2. Running game: Two weeks into the preseason, it’s still unknown if Miami has improved its 26th-ranked running game from a year ago under new offensive coordinator Bill Lazor. The Dolphins are getting little push up front and running backs are being hit early near the line of scrimmage. Miami starting running back Lamar Miller finished with 3 yards on three carries against Tampa Bay. The Dolphins as a team had minus-5 rushing yards at intermission when starters and key reserves were in the game. Miami’s passing game is having success this preseason. But if opponents eventually figure out the Dolphins can’t run effectively, that will make Miami very predictable and easier to stop on offense.

3. Secondary’s tackling: Miami’s secondary, in general, is not a concern. However, the poor display of tackling raised some eyebrows and particularly caught the attention of Dolphins head coach Joe Philbin. Starting safeties Jimmy Wilson and Louis Delmas both displayed poor tackling on Saturday. Some of it was due to poor fundamentals and some due to overaggressiveness. Delmas said after the game that Miami’s defense will have a chip on its shoulder. This group must shake the tackling rust before the regular season.


1. Matt Moore, backup quarterback: Give Moore a lot of credit. Last week, the Dolphins shook things up by adding competition (Brady Quinn) for the No. 2 quarterback job. Moore, who suffered from a shoulder injury most of training camp, didn’t seem all that thrilled by the addition. But Moore responded like a true professional by going out and having a strong preseason game against Tampa Bay. Moore led a pair of scoring drives and was 13-of-19 passing for 158 yards with one touchdown. Moore virtually solidified the No. 2 quarterback job behind starter Ryan Tannehill with one preseason outing.

2. Receiver depth: Something has to give at receiver for Miami. The depth has this position has shown up constantly during training camp, and we also saw it in the Dolphins’ second preseason game. Backup receivers Brandon Gibson, Jarvis Landry, Rishard Matthews, Damian Williams and Armon Binns combined for 11 receptions Saturday night. Not everyone in this group will make the team. The Dolphins might want to consider trading one of these backup receivers in order to gain depth at a weaker position. Wide receiver should not be an issue for Miami this season.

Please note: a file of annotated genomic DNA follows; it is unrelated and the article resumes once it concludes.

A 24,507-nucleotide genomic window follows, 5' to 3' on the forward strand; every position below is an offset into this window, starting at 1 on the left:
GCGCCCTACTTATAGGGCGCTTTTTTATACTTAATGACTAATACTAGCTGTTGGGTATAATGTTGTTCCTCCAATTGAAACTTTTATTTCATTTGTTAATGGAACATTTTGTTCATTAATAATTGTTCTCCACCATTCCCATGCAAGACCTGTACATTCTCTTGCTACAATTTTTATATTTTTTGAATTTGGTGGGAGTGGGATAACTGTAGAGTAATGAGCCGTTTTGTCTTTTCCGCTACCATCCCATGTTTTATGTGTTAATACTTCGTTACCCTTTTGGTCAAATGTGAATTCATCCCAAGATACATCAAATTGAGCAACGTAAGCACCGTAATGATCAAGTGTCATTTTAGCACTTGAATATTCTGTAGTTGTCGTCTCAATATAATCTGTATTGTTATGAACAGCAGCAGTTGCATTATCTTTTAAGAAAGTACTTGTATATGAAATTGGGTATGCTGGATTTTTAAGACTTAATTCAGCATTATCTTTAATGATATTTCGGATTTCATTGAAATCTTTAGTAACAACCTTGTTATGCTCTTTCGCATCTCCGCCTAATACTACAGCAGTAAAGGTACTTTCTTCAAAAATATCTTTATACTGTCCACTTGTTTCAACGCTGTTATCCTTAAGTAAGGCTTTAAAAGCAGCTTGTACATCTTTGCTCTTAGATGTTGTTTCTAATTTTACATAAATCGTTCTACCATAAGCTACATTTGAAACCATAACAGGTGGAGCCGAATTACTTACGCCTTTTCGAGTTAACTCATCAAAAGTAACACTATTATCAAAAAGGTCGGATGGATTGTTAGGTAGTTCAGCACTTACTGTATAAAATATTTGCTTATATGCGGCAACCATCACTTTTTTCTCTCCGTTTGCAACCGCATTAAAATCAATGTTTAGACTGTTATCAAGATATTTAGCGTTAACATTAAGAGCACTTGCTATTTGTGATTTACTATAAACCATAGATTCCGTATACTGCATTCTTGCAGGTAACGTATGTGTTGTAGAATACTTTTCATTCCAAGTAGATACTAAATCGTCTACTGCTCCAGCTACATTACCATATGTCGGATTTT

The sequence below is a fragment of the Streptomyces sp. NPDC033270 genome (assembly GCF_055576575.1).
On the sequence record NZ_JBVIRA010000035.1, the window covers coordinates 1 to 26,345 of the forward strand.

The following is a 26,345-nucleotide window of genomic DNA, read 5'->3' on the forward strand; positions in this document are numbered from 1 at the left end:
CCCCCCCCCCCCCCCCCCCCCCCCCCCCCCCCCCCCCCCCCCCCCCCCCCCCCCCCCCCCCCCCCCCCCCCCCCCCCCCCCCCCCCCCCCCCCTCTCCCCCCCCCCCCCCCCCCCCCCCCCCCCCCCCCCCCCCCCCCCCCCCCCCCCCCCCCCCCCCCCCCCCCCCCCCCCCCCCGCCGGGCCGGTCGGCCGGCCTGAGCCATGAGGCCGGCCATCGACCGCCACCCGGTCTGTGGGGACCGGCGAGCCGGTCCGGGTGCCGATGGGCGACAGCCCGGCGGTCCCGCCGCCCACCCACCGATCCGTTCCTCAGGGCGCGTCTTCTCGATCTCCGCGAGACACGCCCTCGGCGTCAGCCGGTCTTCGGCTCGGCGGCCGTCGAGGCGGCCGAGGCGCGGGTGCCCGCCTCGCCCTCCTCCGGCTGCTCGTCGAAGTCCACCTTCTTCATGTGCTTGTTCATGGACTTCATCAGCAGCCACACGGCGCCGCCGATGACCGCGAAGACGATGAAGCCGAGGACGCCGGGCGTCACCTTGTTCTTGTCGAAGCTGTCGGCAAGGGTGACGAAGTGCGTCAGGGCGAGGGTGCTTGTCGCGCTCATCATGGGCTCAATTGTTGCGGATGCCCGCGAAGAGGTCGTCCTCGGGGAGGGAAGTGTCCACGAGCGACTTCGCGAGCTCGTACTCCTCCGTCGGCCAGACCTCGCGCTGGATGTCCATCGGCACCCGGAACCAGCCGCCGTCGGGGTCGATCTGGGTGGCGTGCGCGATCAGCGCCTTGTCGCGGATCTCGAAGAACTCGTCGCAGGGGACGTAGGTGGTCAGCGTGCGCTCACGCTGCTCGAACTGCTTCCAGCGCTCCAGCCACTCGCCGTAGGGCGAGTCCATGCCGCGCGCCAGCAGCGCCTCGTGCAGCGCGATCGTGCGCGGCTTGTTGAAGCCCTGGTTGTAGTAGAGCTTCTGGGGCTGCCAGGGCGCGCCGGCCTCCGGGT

3. Terrence Fede, defensive end: Fede makes this list for the second week in a row. He continues to flash to the point where I believe the rookie seventh-round pick will make Miami’s 53-man roster. Fede recorded two tackles, a sack and a tackle for loss against the Buccaneers. He also is showing his worth on special teams as an athletic big man who can run the field. The motor and athleticism are there. If Fede can get his technique down, he could develop into a contributor.

Dallas Thomas now on the hot seat

August, 17, 2014
Aug 17
The NFL can be a cruel proving ground -- and Miami Dolphins guard Dallas Thomas found that out the hard way this weekend.

 Thomas drew the tough assignment of Tampa Bay Buccaneers Pro Bowl defensive tackle Gerald McCoy in Saturday’s 20-14 exhibition win. It was a chance for Thomas, who has zero career starts, to prove he can handle the starting job at right guard against some of the league's best defensive linemen.

However, Thomas failed that test considerably against McCoy. He allowed a sack and fumble by McCoy, another hit on Dolphins quarterback Ryan Tannehill and a tackle for loss. Thomas also jumped offside in the second quarter when McCoy was not in the game. Things got so bad that "#DallasThomas" was trending on Twitter during the first half.

Thomas worked his way into the starting lineup with a good offseason. But he hasn't secured the job, and Saturday’s performance could put his starting spot in jeopardy.

Granted, McCoy gives plenty of guards trouble. But Thomas’ lack of resistances makes you wonder if the former 2013 third-round pick can hold up this season against other quality defensive tackles.

This is the NFL, and the Dolphins will face a stud defensive lineman or two every week during the regular season, including Pro Bowlers Vince Wilfork (New England Patriots) and Kyle Williams (Buffalo Bills) in Week 1 and Week 2, respectively. Miami’s coaching staff must know if Thomas can handle the grind before the games count in the standings.

The Dolphins have other options. Rookie third-round pick Billy Turner is one possibility, as well as veteran free-agent pickup Shelley Smith. Head coach Joe Philbin said after the game against Tampa Bay that he hasn’t decided on a starting lineup. Therefore, Turner and Smith could get a look in practice this week.

Dolphins Camp Report: Day 5

July, 30, 2014
Jul 30
DAVIE, Fla. – A daily review of the hot topics coming out of Miami Dolphins training camp: